Green Left was among the first voices to point out that global solidarity was needed to overcome the COVID-19 pandemic: any attempt at a one-country solution would ultimately be futile.
The richest countries may have had the means to lock out the rest of the world for a while and monopolise vaccine production and distribution. But, in the end, this could not work forever.
Global vaccine apartheid has created a situation in which citizens of the world’s richest countries are nearly all vaccinated (and now receiving booster shots), while half of the world’s population have yet to receive at least one COVID-19 vaccine dose. This means 3.4 billion people remain completely unvaccinated.
The New York Times reported on November 30: “Less wealthy countries are relying on a vaccine-sharing arrangement called Covax, which originally aimed to provide two billion doses by the end of the year but has repeatedly cut its forecasts because of production problems, export bans and vaccine hoarding by wealthy nations.
“In its latest projection, it expected to have a total of 1.4 billion doses available by the end of 2021.”
We are now seeing blowback from global vaccine apartheid in the form of a new COVID-19 variant — called B.1.1.529 or Omicron — and once again, the world’s richest countries are responding by shutting their doors to poorer nations.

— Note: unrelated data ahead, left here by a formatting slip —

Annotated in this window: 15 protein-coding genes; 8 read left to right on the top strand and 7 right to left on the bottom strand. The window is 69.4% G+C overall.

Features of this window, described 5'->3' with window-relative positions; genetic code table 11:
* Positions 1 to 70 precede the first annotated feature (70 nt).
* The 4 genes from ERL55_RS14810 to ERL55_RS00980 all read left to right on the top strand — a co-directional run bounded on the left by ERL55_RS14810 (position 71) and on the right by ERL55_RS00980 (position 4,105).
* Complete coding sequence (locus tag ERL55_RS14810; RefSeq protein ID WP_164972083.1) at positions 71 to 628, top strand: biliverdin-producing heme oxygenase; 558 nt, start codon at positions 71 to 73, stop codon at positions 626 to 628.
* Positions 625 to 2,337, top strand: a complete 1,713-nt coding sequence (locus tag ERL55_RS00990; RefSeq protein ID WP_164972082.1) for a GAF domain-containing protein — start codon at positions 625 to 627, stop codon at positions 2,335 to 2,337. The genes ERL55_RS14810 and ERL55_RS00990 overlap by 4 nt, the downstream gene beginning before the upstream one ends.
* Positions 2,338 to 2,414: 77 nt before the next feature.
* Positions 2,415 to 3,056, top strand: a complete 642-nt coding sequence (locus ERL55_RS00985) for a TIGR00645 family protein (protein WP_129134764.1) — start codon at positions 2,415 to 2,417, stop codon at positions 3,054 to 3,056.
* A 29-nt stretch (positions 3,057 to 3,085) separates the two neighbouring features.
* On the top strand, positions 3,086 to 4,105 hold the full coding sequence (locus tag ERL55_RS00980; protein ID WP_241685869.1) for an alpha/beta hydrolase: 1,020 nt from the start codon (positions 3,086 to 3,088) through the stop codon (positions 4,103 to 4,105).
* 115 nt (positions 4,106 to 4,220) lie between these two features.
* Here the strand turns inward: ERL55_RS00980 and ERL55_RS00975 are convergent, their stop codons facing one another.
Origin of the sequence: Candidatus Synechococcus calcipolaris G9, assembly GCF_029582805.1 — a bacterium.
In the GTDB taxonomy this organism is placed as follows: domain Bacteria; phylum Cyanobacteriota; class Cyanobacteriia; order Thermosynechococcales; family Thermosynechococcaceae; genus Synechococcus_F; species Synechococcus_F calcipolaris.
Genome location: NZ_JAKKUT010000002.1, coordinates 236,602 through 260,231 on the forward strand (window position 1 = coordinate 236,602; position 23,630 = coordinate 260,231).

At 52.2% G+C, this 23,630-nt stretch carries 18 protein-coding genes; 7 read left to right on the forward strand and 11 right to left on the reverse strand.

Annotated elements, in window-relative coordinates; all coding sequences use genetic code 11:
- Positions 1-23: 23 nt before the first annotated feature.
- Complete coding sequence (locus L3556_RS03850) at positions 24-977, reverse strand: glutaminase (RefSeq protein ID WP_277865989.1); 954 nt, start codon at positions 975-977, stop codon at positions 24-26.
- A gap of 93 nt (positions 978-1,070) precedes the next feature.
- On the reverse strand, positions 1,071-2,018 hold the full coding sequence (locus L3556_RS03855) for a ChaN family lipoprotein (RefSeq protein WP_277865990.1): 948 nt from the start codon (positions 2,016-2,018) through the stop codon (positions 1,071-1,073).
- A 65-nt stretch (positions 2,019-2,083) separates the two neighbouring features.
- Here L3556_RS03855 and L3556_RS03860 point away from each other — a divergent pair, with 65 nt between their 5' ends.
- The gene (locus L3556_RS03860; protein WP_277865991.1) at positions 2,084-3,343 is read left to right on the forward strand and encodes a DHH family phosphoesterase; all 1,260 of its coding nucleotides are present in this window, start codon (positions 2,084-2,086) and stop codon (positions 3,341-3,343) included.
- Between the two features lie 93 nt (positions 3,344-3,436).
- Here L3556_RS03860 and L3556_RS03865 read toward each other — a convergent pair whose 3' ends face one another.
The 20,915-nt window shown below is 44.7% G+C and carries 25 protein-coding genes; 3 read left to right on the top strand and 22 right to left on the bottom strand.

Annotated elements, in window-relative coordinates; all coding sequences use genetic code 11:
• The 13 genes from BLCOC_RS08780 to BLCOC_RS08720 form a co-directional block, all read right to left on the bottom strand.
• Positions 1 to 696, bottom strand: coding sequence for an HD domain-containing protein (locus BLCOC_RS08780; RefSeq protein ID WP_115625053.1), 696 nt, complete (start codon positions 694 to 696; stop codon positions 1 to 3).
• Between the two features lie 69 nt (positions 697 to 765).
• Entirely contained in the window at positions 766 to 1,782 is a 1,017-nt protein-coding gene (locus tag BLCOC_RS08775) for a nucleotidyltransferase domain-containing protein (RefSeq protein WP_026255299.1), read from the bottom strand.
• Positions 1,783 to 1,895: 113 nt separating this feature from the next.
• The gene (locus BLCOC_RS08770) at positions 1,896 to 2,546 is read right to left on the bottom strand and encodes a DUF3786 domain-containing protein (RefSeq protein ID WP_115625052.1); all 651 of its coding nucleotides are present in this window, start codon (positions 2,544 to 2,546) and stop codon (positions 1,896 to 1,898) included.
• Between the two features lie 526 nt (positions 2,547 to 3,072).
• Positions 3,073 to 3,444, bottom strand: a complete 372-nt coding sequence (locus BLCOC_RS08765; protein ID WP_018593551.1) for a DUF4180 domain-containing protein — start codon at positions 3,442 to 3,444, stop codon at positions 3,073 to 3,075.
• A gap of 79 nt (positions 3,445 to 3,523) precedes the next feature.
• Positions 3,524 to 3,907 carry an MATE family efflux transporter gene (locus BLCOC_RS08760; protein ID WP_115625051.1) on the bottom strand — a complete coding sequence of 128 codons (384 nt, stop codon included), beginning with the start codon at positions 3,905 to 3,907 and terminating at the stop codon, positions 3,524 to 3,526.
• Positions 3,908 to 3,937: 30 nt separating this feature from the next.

British-based organisation Global Justice Now pointed out in a November 26 statement that the B.1.1.529 mutation was an “entirely avoidable” consequence of policy decisions by rich countries, which have hoarded vaccine doses and refused to force pharmaceutical giants to share technology with developing nations.
“There have been countless warnings that super-variants could emerge if we do not remove artificial barriers to global vaccination," said Global Justice Now.
In March this year, a survey of 77 epidemiologists from 28 countries, carried out by the People’s Vaccine Alliance, found two-thirds thought the world had a year or less before the virus mutated to the extent that the majority of first-generation vaccines are rendered ineffective and new or modified vaccines are required.
They may have been too optimistic.
As GL previously argued, rich countries should use all their resources to produce and distribute free vaccines for the world’s population, by establishing public not-for-profit vaccine manufacturers.
They should outlaw the unconscionable profiteering of big pharmaceutical companies, which have raked in huge profits and created at least nine new billionaires in the process.
Global solidarity is also required to deal with other pressing problems such as climate change, global poverty, war and the refugee crisis.
But conservative governments keep telling us we must look after ourselves and not think of the rest, bombarding us with slogans like “America First”, “Australia First”, etc. This narrow, nationalistic outlook needs to be sent into the dustbin of history.